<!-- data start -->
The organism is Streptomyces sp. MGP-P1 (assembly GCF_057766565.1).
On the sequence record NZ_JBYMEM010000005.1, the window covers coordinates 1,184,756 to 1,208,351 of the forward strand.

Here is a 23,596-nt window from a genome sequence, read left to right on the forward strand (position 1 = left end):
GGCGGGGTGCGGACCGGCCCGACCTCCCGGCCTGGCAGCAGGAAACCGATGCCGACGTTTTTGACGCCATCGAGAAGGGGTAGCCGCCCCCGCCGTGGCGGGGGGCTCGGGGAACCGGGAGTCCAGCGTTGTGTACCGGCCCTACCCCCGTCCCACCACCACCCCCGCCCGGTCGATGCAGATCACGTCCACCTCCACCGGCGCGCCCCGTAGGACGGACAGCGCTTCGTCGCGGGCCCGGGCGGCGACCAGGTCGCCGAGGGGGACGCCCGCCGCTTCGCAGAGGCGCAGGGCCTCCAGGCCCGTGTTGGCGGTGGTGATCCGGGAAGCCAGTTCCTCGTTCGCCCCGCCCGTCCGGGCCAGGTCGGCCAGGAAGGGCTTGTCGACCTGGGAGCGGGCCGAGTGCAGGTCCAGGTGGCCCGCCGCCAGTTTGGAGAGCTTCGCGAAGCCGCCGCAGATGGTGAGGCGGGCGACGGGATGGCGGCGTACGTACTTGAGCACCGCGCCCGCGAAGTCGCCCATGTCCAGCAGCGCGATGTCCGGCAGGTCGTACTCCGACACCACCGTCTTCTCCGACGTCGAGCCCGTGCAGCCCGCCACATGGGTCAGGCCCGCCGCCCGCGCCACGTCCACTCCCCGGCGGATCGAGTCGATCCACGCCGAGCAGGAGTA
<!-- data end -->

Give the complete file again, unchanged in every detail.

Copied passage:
The organism is Streptomyces sp. MGP-P1 (assembly GCF_057766565.1).
On the sequence record NZ_JBYMEM010000005.1, the window covers coordinates 1,184,756 to 1,208,351 of the forward strand.

Here is a 23,596-nt window from a genome sequence, read left to right on the forward strand (position 1 = left end):
GGCGGGGTGCGGACCGGCCCGACCTCCCGGCCTGGCAGCAGGAAACCGATGCCGACGTTTTTGACGCCATCGAGAAGGGGTAGCCGCCCCCGCCGTGGCGGGGGGCTCGGGGAACCGGGAGTCCAGCGTTGTGTACCGGCCCTACCCCCGTCCCACCACCACCCCCGCCCGGTCGATGCAGATCACGTCCACCTCCACCGGCGCGCCCCGTAGGACGGACAGCGCTTCGTCGCGGGCCCGGGCGGCGACCAGGTCGCCGAGGGGGACGCCCGCCGCTTCGCAGAGGCGCAGGGCCTCCAGGCCCGTGTTGGCGGTGGTGATCCGGGAAGCCAGTTCCTCGTTCGCCCCGCCCGTCCGGGCCAGGTCGGCCAGGAAGGGCTTGTCGACCTGGGAGCGGGCCGAGTGCAGGTCCAGGTGGCCCGCCGCCAGTTTGGAGAGCTTCGCGAAGCCGCCGCAGATGGTGAGGCGGGCGACGGGATGGCGGCGTACGTACTTGAGCACCGCGCCCGCGAAGTCGCCCATGTCCAGCAGCGCGATGTCCGGCAGGTCGTACTCCGACACCACCGTCTTCTCCGACGTCGAGCCCGTGCAGCCCGCCACATGGGTCAGGCCCGCCGCCCGCGCCACGTCCACTCCCCGGCGGATCGAGTCGATCCACGCCGAGCAGGAGTA